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Berlin Sounds: the not-so-new Bohemia | reviews, news & interviews

Berlin Sounds: the not-so-new Bohemia

Berlin Sounds: the not-so-new Bohemia

Another wave of electronic creativity from perpetually hip Berlin

Thomas Fehlmann: respected elder of Berlin and global electronicaTrouble Tune

“I'm moving to Berlin.” In artistic circles and especially those that include electronic musicians, over the past few years such a threat has become so commonplace as to be cliché. It's not without reason, though. For one, despite gentrification, Berlin has endless space (and empty industrial artistic “spaces”) and its cost of living is about a two-hundredth that of London. And just as importantly, it is more soaked in electronic music than anywhere else on the planet.

From the Weimar Republic, through West Berlin's defiant isolation, the city thrived on decadent nightlife; electronic experimental music was the lifeblood of the German underground from Stockhausen onwards, and come the simultaneous fall of the Wall and rise of acid house, the two combined into a techno culture that is rooted in the fabric of the city.

In the 1990s, when hard techno and rave ruled, this peaked with the ridiculous spectacle of parades of dayglo-clad ravers often numbering over a million cascading through the city in a yearly Love Parade. In the last decade, however, the soundtrack has been a much more rarefied minimal, pulsing, cerebral techno sound, and the culture has returned to rather more Bohemian roots. And its this that has attracted a great many British artists and musicians, including many of the more exploratory players in the UK's dubstep movement, for example Sam Shackleton and Paul Rose aka Scuba.

fehlmann_albumThe reason this is worth remark now is that there seems to be a flurry of activity from the scene. Born-and-bred Berliner Ellen Allien releases her fifth album Dust – a sophisticated concoction that incorporates New Order-style indie into the Berlin techno framework – next month, and Marcel Dettmann, resident DJ for the inhabitants of dark corners in the notorious Berghain club has his debut collection of altogether more insalubrious techno due next week. Scuba has just released his second album of immersive Berlin-infused dubstep; but most notable is the release of veteran experimenter Thomas Fehlmann's Gute Luft album (pictured right) and his appearance as part of a Berlin Sounds evening at the Queen Elizabeth Hall this Friday.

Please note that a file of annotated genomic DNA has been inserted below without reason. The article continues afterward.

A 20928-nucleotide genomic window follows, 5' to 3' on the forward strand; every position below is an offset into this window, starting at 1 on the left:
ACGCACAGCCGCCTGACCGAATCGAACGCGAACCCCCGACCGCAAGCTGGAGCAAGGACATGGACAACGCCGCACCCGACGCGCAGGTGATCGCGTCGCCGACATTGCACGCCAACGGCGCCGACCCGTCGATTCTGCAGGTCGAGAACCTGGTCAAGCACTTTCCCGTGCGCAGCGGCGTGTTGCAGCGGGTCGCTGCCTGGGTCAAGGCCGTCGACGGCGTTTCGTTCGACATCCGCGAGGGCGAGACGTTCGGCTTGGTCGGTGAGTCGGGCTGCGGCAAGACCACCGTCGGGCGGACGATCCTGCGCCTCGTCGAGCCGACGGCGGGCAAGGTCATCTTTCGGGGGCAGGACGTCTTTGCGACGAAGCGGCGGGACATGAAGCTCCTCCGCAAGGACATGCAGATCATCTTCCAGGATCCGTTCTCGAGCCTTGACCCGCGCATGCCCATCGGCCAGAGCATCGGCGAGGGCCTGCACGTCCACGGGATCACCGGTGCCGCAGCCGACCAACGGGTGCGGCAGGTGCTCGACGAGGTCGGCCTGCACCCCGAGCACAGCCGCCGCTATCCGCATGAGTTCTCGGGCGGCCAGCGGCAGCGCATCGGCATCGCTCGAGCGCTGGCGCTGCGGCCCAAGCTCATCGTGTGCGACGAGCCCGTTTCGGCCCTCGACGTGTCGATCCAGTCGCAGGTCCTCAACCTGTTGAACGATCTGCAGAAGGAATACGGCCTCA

The show is headlined by To Rococo Rot, creators of minimalist guitar grooves and producers of St Etienne's Sound Of Water album, and bearers of the Krautrock flame (to prove it they will be joined by Hans Joachim Irmler, member of legends of the 1970s German cosmic music scene Faust). Also on the bill are Vladislav Delay aka Finn-in-Berlin Sasu Ripatti, and Gudrun Gut, whose pedigree goes back to the industrial and post-punk scenes of 1980s West Berlin. But Fehlmann is perhaps the most interesting; over 30 years in music, including work with the legends of Detroit techno, and time as a member of British ambient pioneers The Orb, he has spanned dozens of underground scenes centred on Berlin, and Gute Luft (although released on the Cologne-based Kompakt label co-owned by Wolfgang Voigt) is his summation of those experiences.

Conceived as the soundtrack to a TV documentary about the history of Berlin's music scene, but condensed into individual episodic tracks, it is packed with sly passing references to the musical scene and to Fehlmann's own output, but works entirely on its own as a joyous, weightless, musical narrative. It is proof positive that electronic music allows artists to mature and develop, its lightness of touch and eager exploration feeling downright youthful even as it is filled with complex adult emotions. It is, and Fehlmann's appearance on Friday will hopefully be, the absolutely perfect introduction to anyone curious about why electronic music is relevant in 2010, and why so many young creative minds are still decamping to Berlin.

Comments

To Rococo Rot have always been a mystery to me until i heard a chance to check out the recent Saint Etienne reissue which i love. This is as golden chance to see them + thomas fehlmann!

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